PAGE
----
One of my favourite things to do when visiting a city is to spend some time wandering the streets, soaking in the ambience and looking out for interesting buildings and other features. Virginia Woolf, who liked to wander around central London, called this “street haunting” and in Paris, a city particularly suited for this activity, there’s a term used to describe those who indulge in it – the “Flaneur”.
While exploring the Left Bank, strolling between the Eiffel Tower and the École Militaire, I spotted an interesting Art Nouveau style building on Avenue Rapp.
Now, Art Nouveau isn’t exactly well known for being restrained with respect to it’s decorative features. And this building was one of the least restrained examples of the style that I’ve seen – and I’ve seen plenty!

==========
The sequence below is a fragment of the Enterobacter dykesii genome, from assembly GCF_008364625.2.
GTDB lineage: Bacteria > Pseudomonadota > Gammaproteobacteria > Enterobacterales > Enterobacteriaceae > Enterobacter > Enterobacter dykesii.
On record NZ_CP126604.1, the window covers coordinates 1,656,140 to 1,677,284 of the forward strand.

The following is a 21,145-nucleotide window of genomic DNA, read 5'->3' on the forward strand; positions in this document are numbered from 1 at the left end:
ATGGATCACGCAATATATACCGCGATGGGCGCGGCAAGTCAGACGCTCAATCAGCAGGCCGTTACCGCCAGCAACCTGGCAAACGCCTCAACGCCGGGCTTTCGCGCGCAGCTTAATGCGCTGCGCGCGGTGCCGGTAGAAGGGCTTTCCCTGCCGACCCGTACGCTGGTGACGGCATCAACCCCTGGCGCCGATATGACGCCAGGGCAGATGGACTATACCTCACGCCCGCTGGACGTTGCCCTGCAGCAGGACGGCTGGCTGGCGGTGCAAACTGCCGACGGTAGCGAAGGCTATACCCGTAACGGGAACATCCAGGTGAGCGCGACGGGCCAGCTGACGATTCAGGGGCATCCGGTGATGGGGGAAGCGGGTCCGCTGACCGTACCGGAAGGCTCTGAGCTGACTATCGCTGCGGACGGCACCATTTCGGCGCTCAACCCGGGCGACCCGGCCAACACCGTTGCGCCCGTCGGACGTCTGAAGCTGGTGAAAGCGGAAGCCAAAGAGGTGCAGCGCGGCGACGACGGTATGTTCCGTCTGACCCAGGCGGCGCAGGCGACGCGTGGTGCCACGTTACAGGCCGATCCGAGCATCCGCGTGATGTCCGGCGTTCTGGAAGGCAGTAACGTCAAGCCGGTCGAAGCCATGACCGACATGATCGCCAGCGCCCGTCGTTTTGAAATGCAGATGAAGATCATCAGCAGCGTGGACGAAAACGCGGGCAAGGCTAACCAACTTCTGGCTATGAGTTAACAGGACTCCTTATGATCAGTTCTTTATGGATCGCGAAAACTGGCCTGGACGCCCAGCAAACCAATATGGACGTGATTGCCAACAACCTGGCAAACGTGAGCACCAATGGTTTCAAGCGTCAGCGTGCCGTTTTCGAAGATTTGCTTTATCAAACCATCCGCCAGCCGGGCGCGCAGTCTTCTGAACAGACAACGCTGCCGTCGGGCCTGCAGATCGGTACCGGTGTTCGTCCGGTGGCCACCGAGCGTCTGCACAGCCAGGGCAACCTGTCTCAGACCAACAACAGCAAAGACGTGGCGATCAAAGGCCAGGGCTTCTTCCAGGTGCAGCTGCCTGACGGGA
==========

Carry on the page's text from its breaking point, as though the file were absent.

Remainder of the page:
A little research after we returned home revealed that the building was designed by French architect Jules Aimé Lavirotte and was built in1900/01. His name appears on the all to the right f the door.
It has an incredibly ornate door and door frame, the latter designed by the sculptor Jean-Baptiste Larrive. A mass of whiplash curves and plant like forms with the head of a woman (probably based on the architect’s wife) flanked by statues of Adam and Eve.
The door design is based on a particular male organ while the door handles are in the form of lizards (lézards) which is, apparently, an old French slang term used to describe male genitalia. Not very subtle then!
As well as the plant-like structures and human figures there are animals including bulls’ heads and turtles supporting the balconies